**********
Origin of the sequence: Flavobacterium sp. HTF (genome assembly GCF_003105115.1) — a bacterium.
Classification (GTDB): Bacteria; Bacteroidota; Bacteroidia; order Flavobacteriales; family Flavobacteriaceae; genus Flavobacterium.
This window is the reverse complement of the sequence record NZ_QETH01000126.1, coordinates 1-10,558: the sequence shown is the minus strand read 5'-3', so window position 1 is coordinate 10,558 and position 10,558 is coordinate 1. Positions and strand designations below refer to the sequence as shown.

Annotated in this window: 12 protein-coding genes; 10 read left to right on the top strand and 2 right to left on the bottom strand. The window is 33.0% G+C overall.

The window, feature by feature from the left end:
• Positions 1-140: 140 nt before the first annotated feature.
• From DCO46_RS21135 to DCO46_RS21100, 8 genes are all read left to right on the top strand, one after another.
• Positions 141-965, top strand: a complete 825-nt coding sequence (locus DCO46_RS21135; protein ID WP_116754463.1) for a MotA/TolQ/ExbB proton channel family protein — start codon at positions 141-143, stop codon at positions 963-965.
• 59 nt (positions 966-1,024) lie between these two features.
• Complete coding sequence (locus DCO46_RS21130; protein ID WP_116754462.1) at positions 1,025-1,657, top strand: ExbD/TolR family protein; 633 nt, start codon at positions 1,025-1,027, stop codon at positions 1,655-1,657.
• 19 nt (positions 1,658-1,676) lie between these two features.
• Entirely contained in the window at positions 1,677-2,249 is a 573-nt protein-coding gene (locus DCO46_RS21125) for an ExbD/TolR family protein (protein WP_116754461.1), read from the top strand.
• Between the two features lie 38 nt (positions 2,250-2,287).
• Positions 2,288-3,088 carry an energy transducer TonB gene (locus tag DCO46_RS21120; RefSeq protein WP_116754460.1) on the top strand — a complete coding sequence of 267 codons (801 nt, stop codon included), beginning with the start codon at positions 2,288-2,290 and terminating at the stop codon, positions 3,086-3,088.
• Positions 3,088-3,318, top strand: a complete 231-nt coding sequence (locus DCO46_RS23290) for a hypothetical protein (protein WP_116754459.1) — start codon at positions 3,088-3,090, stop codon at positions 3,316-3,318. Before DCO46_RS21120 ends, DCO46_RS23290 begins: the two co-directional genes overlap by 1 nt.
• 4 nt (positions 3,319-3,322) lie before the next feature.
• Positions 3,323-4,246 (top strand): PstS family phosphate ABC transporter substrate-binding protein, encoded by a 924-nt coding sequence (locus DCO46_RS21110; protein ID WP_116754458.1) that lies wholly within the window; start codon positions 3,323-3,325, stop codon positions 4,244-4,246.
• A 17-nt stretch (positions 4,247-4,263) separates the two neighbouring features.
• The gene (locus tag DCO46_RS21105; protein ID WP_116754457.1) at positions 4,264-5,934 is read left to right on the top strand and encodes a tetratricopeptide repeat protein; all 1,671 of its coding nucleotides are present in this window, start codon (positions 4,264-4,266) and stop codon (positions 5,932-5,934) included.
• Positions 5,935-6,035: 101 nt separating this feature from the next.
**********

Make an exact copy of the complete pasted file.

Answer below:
Origin of the sequence: Flavobacterium sp. HTF (genome assembly GCF_003105115.1) — a bacterium.
Classification (GTDB): Bacteria; Bacteroidota; Bacteroidia; order Flavobacteriales; family Flavobacteriaceae; genus Flavobacterium.
This window is the reverse complement of the sequence record NZ_QETH01000126.1, coordinates 1-10,558: the sequence shown is the minus strand read 5'-3', so window position 1 is coordinate 10,558 and position 10,558 is coordinate 1. Positions and strand designations below refer to the sequence as shown.

Annotated in this window: 12 protein-coding genes; 10 read left to right on the top strand and 2 right to left on the bottom strand. The window is 33.0% G+C overall.

The window, feature by feature from the left end:
• Positions 1-140: 140 nt before the first annotated feature.
• From DCO46_RS21135 to DCO46_RS21100, 8 genes are all read left to right on the top strand, one after another.
• Positions 141-965, top strand: a complete 825-nt coding sequence (locus DCO46_RS21135; protein ID WP_116754463.1) for a MotA/TolQ/ExbB proton channel family protein — start codon at positions 141-143, stop codon at positions 963-965.
• 59 nt (positions 966-1,024) lie between these two features.
• Complete coding sequence (locus DCO46_RS21130; protein ID WP_116754462.1) at positions 1,025-1,657, top strand: ExbD/TolR family protein; 633 nt, start codon at positions 1,025-1,027, stop codon at positions 1,655-1,657.
• 19 nt (positions 1,658-1,676) lie between these two features.
• Entirely contained in the window at positions 1,677-2,249 is a 573-nt protein-coding gene (locus DCO46_RS21125) for an ExbD/TolR family protein (protein WP_116754461.1), read from the top strand.
• Between the two features lie 38 nt (positions 2,250-2,287).
• Positions 2,288-3,088 carry an energy transducer TonB gene (locus tag DCO46_RS21120; RefSeq protein WP_116754460.1) on the top strand — a complete coding sequence of 267 codons (801 nt, stop codon included), beginning with the start codon at positions 2,288-2,290 and terminating at the stop codon, positions 3,086-3,088.
• Positions 3,088-3,318, top strand: a complete 231-nt coding sequence (locus DCO46_RS23290) for a hypothetical protein (protein WP_116754459.1) — start codon at positions 3,088-3,090, stop codon at positions 3,316-3,318. Before DCO46_RS21120 ends, DCO46_RS23290 begins: the two co-directional genes overlap by 1 nt.
• 4 nt (positions 3,319-3,322) lie before the next feature.
• Positions 3,323-4,246 (top strand): PstS family phosphate ABC transporter substrate-binding protein, encoded by a 924-nt coding sequence (locus DCO46_RS21110; protein ID WP_116754458.1) that lies wholly within the window; start codon positions 3,323-3,325, stop codon positions 4,244-4,246.
• A 17-nt stretch (positions 4,247-4,263) separates the two neighbouring features.
• The gene (locus tag DCO46_RS21105; protein ID WP_116754457.1) at positions 4,264-5,934 is read left to right on the top strand and encodes a tetratricopeptide repeat protein; all 1,671 of its coding nucleotides are present in this window, start codon (positions 4,264-4,266) and stop codon (positions 5,932-5,934) included.
• Positions 5,935-6,035: 101 nt separating this feature from the next.